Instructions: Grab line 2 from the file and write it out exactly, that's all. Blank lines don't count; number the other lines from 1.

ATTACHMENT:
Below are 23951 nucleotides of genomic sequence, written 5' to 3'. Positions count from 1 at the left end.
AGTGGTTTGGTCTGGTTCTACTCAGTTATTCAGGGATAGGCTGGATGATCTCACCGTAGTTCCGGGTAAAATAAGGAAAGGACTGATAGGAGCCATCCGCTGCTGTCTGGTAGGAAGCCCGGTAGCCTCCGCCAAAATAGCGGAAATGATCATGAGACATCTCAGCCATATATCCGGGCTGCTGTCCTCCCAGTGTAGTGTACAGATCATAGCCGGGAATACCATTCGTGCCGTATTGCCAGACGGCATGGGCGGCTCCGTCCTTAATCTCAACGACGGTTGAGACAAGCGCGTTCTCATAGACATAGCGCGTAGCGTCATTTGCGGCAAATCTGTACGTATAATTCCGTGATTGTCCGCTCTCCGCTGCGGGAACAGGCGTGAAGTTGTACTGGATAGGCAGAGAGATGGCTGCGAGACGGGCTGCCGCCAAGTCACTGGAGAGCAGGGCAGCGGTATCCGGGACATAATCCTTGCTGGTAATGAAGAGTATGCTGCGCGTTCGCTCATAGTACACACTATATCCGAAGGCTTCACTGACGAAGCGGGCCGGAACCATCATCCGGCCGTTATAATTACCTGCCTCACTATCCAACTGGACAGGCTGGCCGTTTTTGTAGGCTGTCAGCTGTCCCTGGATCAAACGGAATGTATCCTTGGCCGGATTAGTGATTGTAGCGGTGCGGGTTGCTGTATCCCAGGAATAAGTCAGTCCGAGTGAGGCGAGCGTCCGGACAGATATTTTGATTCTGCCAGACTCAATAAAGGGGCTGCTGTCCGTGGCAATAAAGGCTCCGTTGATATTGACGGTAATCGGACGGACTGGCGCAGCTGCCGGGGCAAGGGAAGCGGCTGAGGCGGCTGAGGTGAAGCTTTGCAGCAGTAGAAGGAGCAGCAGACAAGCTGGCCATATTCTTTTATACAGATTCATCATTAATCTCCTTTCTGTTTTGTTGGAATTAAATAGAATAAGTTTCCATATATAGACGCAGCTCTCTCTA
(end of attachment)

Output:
AGTGGTTTGGTCTGGTTCTACTCAGTTATTCAGGGATAGGCTGGATGATCTCACCGTAGTTCCGGGTAAAATAAGGAAAGGACTGATAGGAGCCATCCGCTGCTGTCTGGTAGGAAGCCCGGTAGCCTCCGCCAAAATAGCGGAAATGATCATGAGACATCTCAGCCATATATCCGGGCTGCTGTCCTCCCAGTGTAGTGTACAGATCATAGCCGGGAATACCATTCGTGCCGTATTGCCAGACGGCATGGGCGGCTCCGTCCTTAATCTCAACGACGGTTGAGACAAGCGCGTTCTCATAGACATAGCGCGTAGCGTCATTTGCGGCAAATCTGTACGTATAATTCCGTGATTGTCCGCTCTCCGCTGCGGGAACAGGCGTGAAGTTGTACTGGATAGGCAGAGAGATGGCTGCGAGACGGGCTGCCGCCAAGTCACTGGAGAGCAGGGCAGCGGTATCCGGGACATAATCCTTGCTGGTAATGAAGAGTATGCTGCGCGTTCGCTCATAGTACACACTATATCCGAAGGCTTCACTGACGAAGCGGGCCGGAACCATCATCCGGCCGTTATAATTACCTGCCTCACTATCCAACTGGACAGGCTGGCCGTTTTTGTAGGCTGTCAGCTGTCCCTGGATCAAACGGAATGTATCCTTGGCCGGATTAGTGATTGTAGCGGTGCGGGTTGCTGTATCCCAGGAATAAGTCAGTCCGAGTGAGGCGAGCGTCCGGACAGATATTTTGATTCTGCCAGACTCAATAAAGGGGCTGCTGTCCGTGGCAATAAAGGCTCCGTTGATATTGACGGTAATCGGACGGACTGGCGCAGCTGCCGGGGCAAGGGAAGCGGCTGAGGCGGCTGAGGTGAAGCTTTGCAGCAGTAGAAGGAGCAGCAGACAAGCTGGCCATATTCTTTTATACAGATTCATCATTAATCTCCTTTCTGTTTTGTTGGAATTAAATAGAATAAGTTTCCATATATAGACGCAGCTCTCTCTA